Here’s Rebecca’s version of a wool appliqué design Julie recently finished.
This was a week to contemplate death, but also resurrection. I see some parallels to my life, even if on a smaller scale. True to our theme, Rebecca has added a butterfly, long considered a symbol of resurrection and new life because it “dies” as a caterpillar and emerges from a tomb in a new form.
Here’s Julie’s wool appliqué wall hanging based on the same design. You may recognize it, as I included it in a blog several weeks ago.
Rebecca also had finished this lovely cross stitch for her daughter’s new house (I believe).
Another project you might remember: Barbara’s appliqué quilt. Marilyn redrafted the block so they would come out the right size, and Barbara managed to get the pieces out of the fabric she had left.
She was not happy with the directions, so it’s just as well the pattern is out of print. If you wanted to make one like it, you would have to reverse-engineer it. It's a very nice design, thought, and lovely fabrics in the kit. Here are the border fabrics that came in the kit.
The pattern was Apricot Preserves by Ann Danzig’s Granny's Attic. If you remember, this kit was left to Barbara by a dear friend who passed away some time back. She had started the appliqué, so some of her work is in it. See how this quilt fits into the resurrection theme?
Brenda has been busy. She finished her Ribbon Quilt, but packed it away, as they are moving to a new (local) location. She was happy to send me this photo for my blog, though.
The pattern is from “Strip Your Stash.”
She also had been working on this quilt, pattern by Sweetwater and fabrics from the “Noteworthy” line.
After eating and having show-and-tell, we sat around and worked on various projects.
A minigroup is a good place to share ideas about how to do things. We all learn from each other.
I’ve been hand-quilting my Delectable Pathways (AKA “Peggy’s Sistine Chapel”) quilt. Just to jog your memory, here’s the finished quilt top on my design wall:
I hope to get it up on the wall over my stairs this spring, but don’t hold your breath. The final knitted doll outfit (for now) is finished. The pattern, sort of spun off from the simple "Everyday Play" dress I designed, is now available as a free download on Ravelry.
Some of you may be aware that our DGD1 moved in with us January 2015. She has been driving my car ever since, first to look for work and then to get to her job, putting a crimp in my independence, as DH and I have had to coordinate our use of his car. Thursday evening DGD and DH went to a Salt Lake City car dealership and they found her a nice, high-mileage, pre-owned Nissan. (Hers is the one in front, and she's paying for it.) So I finally get my car back.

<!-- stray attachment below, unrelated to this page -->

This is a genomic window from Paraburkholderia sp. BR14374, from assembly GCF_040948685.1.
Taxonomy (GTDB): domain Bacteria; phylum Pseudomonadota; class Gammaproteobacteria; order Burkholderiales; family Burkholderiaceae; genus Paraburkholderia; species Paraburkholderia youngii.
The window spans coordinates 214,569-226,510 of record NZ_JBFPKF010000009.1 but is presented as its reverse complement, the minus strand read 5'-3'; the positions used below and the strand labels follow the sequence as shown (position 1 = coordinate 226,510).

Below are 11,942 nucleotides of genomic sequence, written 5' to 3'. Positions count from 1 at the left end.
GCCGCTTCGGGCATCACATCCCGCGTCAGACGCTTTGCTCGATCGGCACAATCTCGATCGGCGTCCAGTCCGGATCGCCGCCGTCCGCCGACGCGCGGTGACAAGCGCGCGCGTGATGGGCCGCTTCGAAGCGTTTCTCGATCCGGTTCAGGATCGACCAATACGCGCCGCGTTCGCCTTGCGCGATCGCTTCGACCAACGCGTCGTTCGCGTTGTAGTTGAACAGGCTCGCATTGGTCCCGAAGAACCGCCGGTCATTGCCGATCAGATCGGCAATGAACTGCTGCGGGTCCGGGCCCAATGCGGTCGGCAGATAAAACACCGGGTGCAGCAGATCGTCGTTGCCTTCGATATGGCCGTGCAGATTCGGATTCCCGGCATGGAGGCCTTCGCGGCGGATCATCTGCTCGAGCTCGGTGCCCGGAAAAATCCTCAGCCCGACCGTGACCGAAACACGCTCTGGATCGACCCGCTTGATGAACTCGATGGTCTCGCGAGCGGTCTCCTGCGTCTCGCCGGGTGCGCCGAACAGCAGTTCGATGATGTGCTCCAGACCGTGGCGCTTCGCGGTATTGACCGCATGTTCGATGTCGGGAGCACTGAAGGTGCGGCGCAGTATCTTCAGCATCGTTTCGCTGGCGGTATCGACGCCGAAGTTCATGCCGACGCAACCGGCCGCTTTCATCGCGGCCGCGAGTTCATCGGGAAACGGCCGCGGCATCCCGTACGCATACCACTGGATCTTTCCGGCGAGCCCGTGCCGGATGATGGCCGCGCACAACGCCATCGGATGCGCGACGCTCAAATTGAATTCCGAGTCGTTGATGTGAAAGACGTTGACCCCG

I'm checking into getting my car detailed. It deserves it. Again, fitting the theme of new life. One step toward getting my fiber studio back. Not exactly new life, but it feels like it.
Finally, you may remember my lament from last week regarding the impending loss of the Knit Picks Knitting Community. I can announce (for those of you who don’t know yet) the grand opening of the Ravelry group: "The Frog Prince and His Knitting Community Orphans."
We already have more than 30 members, as of the time I'm writing and scheduling this post, and it has been great to “see” some of our Knitting Community friends who haven’t been as active lately in the Community. One of the nice things is, some orphans of the Knitting Community have also been active on Quilt With Us, and we can have a quilting thread in our Ravelry group, because our group is mostly knitting, etc.
What's on my needles: Remember the Trickle Brick socks? Also back to hand-quilting.
What's on my Featherweight: Still working on cleaning fiber studio.
What's on my iPad/iPhone: Listening to No Time Like the Past by Jodi Taylor Also reading A Lady of High Regard by Tracie Peterson on the Kindle app.
What's in my wine glass: Corbett Canyon Cabernet Sauvignon. I couldn’t find a vintage on the bottle, but it’s nice, and a good value.
What's my tip of the week: If you’re hand-quilting and get too many stitches loaded onto your needle, a hemostat comes in handy for pulling it through. Just be sure when you pull, you don’t twist your wrist--just pull out in the direction the needle is pointing, so you don’t break your needle.
Note: This blog post was produced on the iPad and the MacBook, using the iPhone for some photos and some photo processing. No other computer was used in any stage of composition or posting, and no Windows were opened, waited for, cleaned or broken. No animals were harmed during the production of this blog post.